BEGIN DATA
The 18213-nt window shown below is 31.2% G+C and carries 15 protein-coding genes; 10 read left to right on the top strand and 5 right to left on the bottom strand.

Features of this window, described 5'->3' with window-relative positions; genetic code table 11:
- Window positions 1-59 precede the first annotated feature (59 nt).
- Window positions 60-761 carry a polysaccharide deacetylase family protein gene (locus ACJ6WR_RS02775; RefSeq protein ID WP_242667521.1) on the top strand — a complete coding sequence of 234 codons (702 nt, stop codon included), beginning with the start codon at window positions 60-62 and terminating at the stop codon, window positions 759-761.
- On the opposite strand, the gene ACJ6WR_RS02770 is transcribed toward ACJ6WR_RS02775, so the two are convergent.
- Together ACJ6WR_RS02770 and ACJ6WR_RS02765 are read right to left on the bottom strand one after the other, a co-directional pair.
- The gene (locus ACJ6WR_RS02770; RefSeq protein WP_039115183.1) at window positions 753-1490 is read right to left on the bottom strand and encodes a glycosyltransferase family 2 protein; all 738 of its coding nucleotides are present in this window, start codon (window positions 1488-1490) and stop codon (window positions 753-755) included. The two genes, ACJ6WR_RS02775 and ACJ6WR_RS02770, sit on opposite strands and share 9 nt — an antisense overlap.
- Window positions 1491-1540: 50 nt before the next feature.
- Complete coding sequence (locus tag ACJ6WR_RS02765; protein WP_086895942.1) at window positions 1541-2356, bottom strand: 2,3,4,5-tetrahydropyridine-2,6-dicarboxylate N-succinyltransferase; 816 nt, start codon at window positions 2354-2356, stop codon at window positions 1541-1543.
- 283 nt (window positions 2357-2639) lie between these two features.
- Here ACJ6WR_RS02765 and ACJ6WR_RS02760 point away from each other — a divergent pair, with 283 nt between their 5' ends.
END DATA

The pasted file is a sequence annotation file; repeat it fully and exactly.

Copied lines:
The 18213-nt window shown below is 31.2% G+C and carries 15 protein-coding genes; 10 read left to right on the top strand and 5 right to left on the bottom strand.

Features of this window, described 5'->3' with window-relative positions; genetic code table 11:
- Window positions 1-59 precede the first annotated feature (59 nt).
- Window positions 60-761 carry a polysaccharide deacetylase family protein gene (locus ACJ6WR_RS02775; RefSeq protein ID WP_242667521.1) on the top strand — a complete coding sequence of 234 codons (702 nt, stop codon included), beginning with the start codon at window positions 60-62 and terminating at the stop codon, window positions 759-761.
- On the opposite strand, the gene ACJ6WR_RS02770 is transcribed toward ACJ6WR_RS02775, so the two are convergent.
- Together ACJ6WR_RS02770 and ACJ6WR_RS02765 are read right to left on the bottom strand one after the other, a co-directional pair.
- The gene (locus ACJ6WR_RS02770; RefSeq protein WP_039115183.1) at window positions 753-1490 is read right to left on the bottom strand and encodes a glycosyltransferase family 2 protein; all 738 of its coding nucleotides are present in this window, start codon (window positions 1488-1490) and stop codon (window positions 753-755) included. The two genes, ACJ6WR_RS02775 and ACJ6WR_RS02770, sit on opposite strands and share 9 nt — an antisense overlap.
- Window positions 1491-1540: 50 nt before the next feature.
- Complete coding sequence (locus tag ACJ6WR_RS02765; protein WP_086895942.1) at window positions 1541-2356, bottom strand: 2,3,4,5-tetrahydropyridine-2,6-dicarboxylate N-succinyltransferase; 816 nt, start codon at window positions 2354-2356, stop codon at window positions 1541-1543.
- 283 nt (window positions 2357-2639) lie between these two features.
- Here ACJ6WR_RS02765 and ACJ6WR_RS02760 point away from each other — a divergent pair, with 283 nt between their 5' ends.